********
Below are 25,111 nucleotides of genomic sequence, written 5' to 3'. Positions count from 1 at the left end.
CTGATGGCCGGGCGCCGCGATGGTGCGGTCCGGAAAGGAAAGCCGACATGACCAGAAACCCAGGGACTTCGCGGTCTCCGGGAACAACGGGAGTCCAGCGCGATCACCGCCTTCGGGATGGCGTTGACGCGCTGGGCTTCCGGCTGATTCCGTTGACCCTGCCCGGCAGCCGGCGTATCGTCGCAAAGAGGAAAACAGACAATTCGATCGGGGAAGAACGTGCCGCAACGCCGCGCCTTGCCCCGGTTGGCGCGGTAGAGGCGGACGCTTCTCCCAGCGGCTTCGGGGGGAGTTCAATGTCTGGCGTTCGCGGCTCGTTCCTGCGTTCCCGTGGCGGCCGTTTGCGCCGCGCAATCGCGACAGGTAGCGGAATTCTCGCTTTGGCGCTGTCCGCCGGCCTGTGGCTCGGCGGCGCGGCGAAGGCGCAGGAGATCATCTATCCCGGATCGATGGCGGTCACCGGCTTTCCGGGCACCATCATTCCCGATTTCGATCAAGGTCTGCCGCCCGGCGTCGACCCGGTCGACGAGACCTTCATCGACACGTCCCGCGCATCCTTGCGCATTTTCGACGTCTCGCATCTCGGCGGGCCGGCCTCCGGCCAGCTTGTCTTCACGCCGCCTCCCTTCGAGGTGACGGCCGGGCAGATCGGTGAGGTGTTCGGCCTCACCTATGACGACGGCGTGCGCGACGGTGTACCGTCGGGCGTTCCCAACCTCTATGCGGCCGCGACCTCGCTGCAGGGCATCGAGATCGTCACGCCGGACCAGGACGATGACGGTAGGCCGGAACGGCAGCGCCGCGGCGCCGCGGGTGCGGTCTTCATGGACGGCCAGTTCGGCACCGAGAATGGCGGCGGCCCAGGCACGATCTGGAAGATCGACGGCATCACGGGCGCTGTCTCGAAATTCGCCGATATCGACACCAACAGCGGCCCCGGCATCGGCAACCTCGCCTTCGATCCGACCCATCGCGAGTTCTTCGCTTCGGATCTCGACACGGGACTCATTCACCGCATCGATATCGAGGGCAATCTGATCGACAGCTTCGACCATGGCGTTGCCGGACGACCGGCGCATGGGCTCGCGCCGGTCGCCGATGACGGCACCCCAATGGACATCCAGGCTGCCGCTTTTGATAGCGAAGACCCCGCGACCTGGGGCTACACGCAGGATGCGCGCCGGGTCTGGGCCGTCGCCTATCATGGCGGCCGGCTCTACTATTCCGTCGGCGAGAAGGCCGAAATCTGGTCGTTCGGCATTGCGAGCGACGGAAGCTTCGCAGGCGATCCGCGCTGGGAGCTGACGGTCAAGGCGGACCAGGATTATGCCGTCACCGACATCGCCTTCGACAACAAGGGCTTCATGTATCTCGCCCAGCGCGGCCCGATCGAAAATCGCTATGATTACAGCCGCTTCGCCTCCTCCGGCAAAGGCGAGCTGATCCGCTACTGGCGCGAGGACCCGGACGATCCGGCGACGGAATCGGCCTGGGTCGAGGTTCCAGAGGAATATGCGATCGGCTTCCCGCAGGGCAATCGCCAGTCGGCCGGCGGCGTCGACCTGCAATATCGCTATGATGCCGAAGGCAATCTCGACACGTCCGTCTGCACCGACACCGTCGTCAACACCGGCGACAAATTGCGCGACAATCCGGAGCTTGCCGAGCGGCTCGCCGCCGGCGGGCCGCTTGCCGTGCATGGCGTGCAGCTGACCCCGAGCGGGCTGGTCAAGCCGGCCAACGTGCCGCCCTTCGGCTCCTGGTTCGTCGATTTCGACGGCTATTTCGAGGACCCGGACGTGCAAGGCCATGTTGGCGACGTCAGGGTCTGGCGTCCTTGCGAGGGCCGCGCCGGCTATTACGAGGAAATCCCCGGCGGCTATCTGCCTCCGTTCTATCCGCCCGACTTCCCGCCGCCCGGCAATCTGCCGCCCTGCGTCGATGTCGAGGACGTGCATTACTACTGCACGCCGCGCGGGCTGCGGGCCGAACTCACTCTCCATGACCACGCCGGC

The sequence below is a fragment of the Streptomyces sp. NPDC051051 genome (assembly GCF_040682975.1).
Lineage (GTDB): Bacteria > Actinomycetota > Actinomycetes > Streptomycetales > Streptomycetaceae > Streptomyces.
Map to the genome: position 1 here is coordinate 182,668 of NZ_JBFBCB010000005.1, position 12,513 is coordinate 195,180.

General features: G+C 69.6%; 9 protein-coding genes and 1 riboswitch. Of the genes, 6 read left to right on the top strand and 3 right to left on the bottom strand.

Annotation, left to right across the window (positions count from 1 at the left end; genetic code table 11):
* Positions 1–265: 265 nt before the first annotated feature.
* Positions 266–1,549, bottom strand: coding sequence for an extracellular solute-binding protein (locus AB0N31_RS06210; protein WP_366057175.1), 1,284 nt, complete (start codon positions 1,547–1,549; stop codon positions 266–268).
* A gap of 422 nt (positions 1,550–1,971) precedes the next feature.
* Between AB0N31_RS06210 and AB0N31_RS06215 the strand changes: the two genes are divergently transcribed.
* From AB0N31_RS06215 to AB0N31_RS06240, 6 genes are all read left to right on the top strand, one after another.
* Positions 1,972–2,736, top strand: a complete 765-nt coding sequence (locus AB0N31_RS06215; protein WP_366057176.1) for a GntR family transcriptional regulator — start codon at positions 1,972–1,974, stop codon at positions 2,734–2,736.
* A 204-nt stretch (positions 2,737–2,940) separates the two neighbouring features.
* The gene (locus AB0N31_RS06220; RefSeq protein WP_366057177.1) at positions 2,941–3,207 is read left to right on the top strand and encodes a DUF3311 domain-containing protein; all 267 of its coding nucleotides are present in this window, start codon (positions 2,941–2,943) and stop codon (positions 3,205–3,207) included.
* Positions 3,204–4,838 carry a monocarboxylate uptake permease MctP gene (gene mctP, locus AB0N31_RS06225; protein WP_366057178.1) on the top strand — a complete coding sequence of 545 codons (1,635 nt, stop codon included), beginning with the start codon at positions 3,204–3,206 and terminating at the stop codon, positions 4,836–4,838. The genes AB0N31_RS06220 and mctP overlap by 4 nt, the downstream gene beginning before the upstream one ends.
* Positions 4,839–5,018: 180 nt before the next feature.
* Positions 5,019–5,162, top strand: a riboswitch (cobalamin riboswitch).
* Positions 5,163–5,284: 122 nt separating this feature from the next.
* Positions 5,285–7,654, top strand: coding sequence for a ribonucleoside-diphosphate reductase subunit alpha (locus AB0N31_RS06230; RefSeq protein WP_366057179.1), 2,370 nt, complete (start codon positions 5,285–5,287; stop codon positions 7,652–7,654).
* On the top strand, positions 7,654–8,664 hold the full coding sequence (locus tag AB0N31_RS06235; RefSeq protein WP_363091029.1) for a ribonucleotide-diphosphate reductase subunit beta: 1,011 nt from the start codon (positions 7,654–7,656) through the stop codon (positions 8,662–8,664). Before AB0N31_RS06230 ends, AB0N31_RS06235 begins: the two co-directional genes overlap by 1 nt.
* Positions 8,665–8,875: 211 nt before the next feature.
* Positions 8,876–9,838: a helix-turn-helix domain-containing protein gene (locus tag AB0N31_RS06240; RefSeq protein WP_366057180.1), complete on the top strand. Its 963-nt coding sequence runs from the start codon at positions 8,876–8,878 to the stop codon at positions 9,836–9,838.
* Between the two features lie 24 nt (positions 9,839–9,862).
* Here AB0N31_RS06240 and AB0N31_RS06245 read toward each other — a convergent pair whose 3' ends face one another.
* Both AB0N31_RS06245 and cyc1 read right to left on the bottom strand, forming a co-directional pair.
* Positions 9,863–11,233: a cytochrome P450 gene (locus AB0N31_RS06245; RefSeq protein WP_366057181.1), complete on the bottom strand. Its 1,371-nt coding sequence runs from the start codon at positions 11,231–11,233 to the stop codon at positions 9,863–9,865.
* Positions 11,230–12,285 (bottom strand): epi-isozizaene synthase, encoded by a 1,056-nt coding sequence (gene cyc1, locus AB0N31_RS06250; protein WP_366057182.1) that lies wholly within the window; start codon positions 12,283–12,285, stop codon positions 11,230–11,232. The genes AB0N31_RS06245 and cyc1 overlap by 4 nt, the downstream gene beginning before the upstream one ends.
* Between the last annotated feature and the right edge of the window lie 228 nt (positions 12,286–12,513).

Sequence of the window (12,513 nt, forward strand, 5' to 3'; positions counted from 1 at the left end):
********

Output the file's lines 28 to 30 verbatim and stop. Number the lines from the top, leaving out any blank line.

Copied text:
* Positions 11,230–12,285 (bottom strand): epi-isozizaene synthase, encoded by a 1,056-nt coding sequence (gene cyc1, locus AB0N31_RS06250; protein WP_366057182.1) that lies wholly within the window; start codon positions 12,283–12,285, stop codon positions 11,230–11,232. The genes AB0N31_RS06245 and cyc1 overlap by 4 nt, the downstream gene beginning before the upstream one ends.
* Between the last annotated feature and the right edge of the window lie 228 nt (positions 12,286–12,513).

Sequence of the window (12,513 nt, forward strand, 5' to 3'; positions counted from 1 at the left end):